Lebanese herders, Israeli military row over cows grazing near border

·2 min read

BEIRUT (Reuters) - The Israeli military said on Tuesday cows which crossed from Lebanon would be returned, after cattle herders from a Lebanese border village accused Israeli soldiers of taking the animals which have grazed freely near the disputed frontier for decades.

Lebanon and Israel are in a formal state of war and have long contested their land and maritime borders.

The herders from the village of Wazzani say Israeli patrols crossed into a grey zone on Sunday between a fence that separates the countries and the 'Blue Line' that constitutes the United Nations-designated frontier, taking seven cows.

"For 20 years and more these cows are there, from the time of our grandparents, and this is the first time that someone has taken them," said villager Kamal al-Ahmad, who said he lost three cows.

The Israeli military spokesman's office said the Israeli Defence Forces (IDF) had not taken the cows. It said a few cows had crossed the fence and the Blue Line from Lebanese territory during "IDF activity", after which the gate was locked.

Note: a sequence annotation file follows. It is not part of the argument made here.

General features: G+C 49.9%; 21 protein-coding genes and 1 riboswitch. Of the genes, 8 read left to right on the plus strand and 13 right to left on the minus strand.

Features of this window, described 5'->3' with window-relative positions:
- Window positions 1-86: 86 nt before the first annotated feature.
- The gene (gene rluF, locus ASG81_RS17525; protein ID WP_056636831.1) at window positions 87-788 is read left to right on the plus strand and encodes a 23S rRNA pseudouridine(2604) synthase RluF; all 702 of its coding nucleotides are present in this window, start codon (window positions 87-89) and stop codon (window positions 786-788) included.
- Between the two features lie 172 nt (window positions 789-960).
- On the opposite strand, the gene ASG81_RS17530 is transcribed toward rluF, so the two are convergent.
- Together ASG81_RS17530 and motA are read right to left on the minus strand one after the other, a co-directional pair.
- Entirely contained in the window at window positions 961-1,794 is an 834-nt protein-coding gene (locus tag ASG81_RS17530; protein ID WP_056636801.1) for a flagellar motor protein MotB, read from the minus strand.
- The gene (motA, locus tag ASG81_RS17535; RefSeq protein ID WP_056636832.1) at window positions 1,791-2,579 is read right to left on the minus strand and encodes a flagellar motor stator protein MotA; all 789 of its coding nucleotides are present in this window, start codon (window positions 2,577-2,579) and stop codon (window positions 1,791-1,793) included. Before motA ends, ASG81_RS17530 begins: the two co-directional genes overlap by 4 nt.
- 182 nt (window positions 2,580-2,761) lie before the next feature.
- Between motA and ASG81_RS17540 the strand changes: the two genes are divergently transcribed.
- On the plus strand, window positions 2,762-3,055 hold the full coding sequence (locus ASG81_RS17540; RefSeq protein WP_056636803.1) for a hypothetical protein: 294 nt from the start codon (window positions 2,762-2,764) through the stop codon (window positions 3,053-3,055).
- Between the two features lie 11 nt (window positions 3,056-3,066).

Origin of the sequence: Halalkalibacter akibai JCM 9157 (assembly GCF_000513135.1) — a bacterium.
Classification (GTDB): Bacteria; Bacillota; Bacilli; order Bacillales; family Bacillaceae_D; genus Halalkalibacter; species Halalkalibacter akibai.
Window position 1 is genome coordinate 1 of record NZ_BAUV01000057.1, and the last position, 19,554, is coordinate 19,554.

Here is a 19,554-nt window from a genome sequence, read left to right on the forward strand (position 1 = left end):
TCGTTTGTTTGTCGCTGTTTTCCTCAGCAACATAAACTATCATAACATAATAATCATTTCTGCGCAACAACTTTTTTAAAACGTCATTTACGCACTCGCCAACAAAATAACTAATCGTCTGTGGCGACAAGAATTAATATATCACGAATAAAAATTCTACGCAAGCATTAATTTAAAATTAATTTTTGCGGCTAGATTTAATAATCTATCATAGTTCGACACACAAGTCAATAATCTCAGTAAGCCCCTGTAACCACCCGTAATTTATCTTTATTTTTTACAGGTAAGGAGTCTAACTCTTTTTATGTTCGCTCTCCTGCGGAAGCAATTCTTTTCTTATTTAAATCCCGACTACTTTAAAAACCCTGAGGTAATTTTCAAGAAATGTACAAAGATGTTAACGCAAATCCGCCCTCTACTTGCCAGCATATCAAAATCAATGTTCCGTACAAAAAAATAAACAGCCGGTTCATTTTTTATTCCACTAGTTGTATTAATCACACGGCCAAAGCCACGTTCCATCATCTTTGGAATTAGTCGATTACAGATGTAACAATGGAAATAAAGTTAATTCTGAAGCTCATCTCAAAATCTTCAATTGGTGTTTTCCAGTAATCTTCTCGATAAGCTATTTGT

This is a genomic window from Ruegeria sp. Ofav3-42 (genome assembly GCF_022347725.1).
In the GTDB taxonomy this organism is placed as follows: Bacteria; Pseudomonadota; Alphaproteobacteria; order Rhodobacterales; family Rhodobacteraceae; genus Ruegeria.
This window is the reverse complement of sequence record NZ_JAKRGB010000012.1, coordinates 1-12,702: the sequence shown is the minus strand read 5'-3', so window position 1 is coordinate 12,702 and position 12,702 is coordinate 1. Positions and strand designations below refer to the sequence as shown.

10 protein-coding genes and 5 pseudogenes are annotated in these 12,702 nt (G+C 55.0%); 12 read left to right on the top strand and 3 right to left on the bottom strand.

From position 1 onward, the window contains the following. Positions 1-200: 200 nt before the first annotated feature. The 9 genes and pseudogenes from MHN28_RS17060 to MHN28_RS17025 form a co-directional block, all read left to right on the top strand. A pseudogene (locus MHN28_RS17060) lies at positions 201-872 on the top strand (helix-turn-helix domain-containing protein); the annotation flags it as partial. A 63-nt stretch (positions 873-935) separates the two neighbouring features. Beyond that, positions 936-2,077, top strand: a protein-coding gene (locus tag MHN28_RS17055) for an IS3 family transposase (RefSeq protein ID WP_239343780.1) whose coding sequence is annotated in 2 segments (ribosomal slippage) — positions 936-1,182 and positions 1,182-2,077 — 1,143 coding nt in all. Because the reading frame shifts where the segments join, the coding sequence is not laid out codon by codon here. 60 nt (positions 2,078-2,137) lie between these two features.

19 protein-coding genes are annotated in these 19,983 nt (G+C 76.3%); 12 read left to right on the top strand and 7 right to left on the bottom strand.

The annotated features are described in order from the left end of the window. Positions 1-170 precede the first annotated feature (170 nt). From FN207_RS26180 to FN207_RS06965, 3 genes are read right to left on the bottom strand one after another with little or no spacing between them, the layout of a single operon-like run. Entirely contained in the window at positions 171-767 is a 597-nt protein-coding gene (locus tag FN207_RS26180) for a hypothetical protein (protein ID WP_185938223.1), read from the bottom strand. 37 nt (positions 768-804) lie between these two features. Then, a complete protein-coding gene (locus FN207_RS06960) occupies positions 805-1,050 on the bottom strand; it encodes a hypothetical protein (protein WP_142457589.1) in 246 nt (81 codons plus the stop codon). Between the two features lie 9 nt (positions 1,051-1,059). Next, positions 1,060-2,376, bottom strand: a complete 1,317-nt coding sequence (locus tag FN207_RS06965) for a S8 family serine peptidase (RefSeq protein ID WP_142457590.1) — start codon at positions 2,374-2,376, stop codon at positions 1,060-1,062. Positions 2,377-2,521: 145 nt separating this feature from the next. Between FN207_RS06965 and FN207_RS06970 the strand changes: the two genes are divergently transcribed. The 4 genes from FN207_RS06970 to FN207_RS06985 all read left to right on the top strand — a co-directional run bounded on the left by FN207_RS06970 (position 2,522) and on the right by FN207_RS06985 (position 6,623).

"The cows, which are still in Israeli territory, will be returned in accordance with the relevant authorities," it said in a statement.

A cow is worth around $2,000 and the loss of an animal is significant for farmers living through Lebanon's financial crisis. "God help these people, this is their livelihood," said Ahmad al-Mohammed, head of the Wazzani municipality.

The area near a river where the Wazzani cows graze is only around 200 metres from Israel.

The two countries have been locked in a dispute over a border wall Israel started building in 2018 and over an area of sea on the edge of three Lebanese offshore energy blocks.

"We are aware of the alleged incident and we are in touch with both parties in relation to this issue," the U.N. Interim Forces in Lebanon (UNIFIL) spokesperson Andrea Tenenti said.

A U.N. peacekeeping force monitors the boundary since Israel's military withdrew from south Lebanon in 2000, ending a 22-year occupation.

In Mais al-Jabal, another border village, teenager Hussein Chartouni complained last month that one of his chickens had wandered behind the border barbed wire and was snatched and never returned.

"I want my chicken," he told Reuters on Monday, using a phrase that has become a hashtag on Twitter.

(Reporting by Karamallah Daher; additional reporting by Ayat Basma in Beirut and Dan Williams in Jerusalem; Writing By Maha El Dahan, Editing by Alexandra Hudson and Janet Lawrence)